Do you wish to add a touch of technology to your portfolio but are afraid of the risks? Franklin Internet Opportunities may just be what you are looking for.
Unlike a pure tech scheme, this fund's investment universe is much wider. Besides obvious areas like e-commerce, dot-coms and Internet service providers, it can invest in companies that use Internet for business growth like banks and services sector companies. This diversification has helped it guard losses in volatile times and emerge as a top performer in recent times.
As this fund was launched at the peak of the tech-led bull-run in February 2000, it has mostly seen falling markets. Thus, for the first year, its focus was largely on curtailing losses, a job it has done well. Apart from investments outside technology stocks, the fund's higher cash component compared to its peers kept it afloat during 2000. This also helped it lose less during the not-so-good year of 2001 and ended that year at the top of the heap.
Franklin Internet Opportunities Fund's exposure to technology stocks is at 62 per cent, and within that, it has largely stuck to quality large-cap stocks with Infosys being its top holding (average 17.5 per cent exposure). That apart, the fund has mostly avoided active churning of its portfolio. Another 20 per cent is in bank stocks like ICICI Bank and HDFC Bank and the rest is spread over services and energy sector stocks. The fund has also invested in ADRs/GDRs of Wipro, Rediff.com India, VSNL and HDFC Bank.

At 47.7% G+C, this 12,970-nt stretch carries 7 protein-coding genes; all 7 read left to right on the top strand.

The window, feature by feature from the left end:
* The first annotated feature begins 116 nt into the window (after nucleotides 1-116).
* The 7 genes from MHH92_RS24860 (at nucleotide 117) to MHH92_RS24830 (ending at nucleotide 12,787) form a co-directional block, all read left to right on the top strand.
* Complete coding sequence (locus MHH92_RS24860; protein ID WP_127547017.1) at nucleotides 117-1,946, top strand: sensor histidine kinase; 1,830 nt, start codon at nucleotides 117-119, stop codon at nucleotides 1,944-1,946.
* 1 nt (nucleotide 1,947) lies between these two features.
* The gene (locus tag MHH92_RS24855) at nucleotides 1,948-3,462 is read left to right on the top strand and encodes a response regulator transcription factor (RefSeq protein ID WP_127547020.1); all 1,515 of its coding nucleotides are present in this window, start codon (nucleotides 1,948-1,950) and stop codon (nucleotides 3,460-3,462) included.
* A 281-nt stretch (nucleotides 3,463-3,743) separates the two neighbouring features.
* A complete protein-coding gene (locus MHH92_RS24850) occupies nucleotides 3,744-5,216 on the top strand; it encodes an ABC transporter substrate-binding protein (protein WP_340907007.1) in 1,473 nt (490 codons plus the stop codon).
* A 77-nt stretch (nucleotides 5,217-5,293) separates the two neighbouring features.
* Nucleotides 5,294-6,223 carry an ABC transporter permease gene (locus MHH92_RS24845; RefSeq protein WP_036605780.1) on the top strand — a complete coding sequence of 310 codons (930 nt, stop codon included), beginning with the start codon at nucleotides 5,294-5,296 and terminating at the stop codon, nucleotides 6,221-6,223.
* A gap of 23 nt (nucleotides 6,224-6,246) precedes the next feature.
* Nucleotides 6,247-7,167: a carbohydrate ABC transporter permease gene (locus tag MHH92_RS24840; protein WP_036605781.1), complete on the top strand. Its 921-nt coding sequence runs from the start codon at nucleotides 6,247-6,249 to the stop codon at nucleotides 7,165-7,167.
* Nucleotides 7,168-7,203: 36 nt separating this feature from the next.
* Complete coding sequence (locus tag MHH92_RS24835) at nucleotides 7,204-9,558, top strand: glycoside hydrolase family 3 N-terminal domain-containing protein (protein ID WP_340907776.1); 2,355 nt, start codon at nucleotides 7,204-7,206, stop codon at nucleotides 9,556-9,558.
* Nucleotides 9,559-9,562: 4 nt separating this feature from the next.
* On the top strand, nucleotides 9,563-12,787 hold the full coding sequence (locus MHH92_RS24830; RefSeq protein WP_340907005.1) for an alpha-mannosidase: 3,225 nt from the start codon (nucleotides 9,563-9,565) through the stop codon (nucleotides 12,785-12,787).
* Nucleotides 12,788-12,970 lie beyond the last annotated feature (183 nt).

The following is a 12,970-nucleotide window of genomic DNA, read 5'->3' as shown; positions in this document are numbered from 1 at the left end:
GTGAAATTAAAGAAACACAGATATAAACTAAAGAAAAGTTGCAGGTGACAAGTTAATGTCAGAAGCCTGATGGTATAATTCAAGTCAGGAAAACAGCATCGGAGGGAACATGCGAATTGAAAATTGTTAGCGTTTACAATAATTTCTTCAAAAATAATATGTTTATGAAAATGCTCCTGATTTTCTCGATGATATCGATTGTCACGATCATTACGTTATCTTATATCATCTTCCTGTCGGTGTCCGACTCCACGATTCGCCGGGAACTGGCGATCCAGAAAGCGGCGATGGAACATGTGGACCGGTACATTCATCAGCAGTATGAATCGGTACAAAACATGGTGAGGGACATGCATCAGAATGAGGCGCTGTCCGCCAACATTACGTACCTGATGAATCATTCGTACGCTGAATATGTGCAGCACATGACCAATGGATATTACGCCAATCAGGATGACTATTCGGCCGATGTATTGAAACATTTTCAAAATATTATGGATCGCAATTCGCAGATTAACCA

Though this diversification may have reduced the downside risk, this resulted in short-term under-performance during tech-led rallies. For instance post-9/11, when tech stocks made smart gains and the category gained 75 per cent till Budget 2002, Franklin Internet Opportunities gained 64 per cent. Again, in the year-end rally of 2002, the fund's gain was relatively less -- 17 per cent against the category's 21 per cent gain and the BSE IT Index's 45 per cent rise. Thus, through 2002, the fund landed in the bottom half of the category.
However, in 2003, the fund has once again acquired the top slot in the category with a year-to-date return of 47.82 per cent against the category's 21.38 per cent gain, as on November 18, 2003. The fund's limited loss in the first five months of 2003 – a hostile period for tech-stocks, when Infosys and Digital fell freely and a reasonable gain in the recent broad-based rally were largely responsible for this. Some of the fund's top holdings like – Bharti Tele-Ventures, i-Flex, ICICI Bank, HDFC Bank and BPCL – have made smart gains in 2003.
Overall, it's a good fund for those wishing to add a touch of technology to their portfolio. The fund should, however, be considered with caution as both the upside and downside risk are high here. This fund is only recommended to those who have an understanding of the technology sector and can weather some volatility and surprises along the way.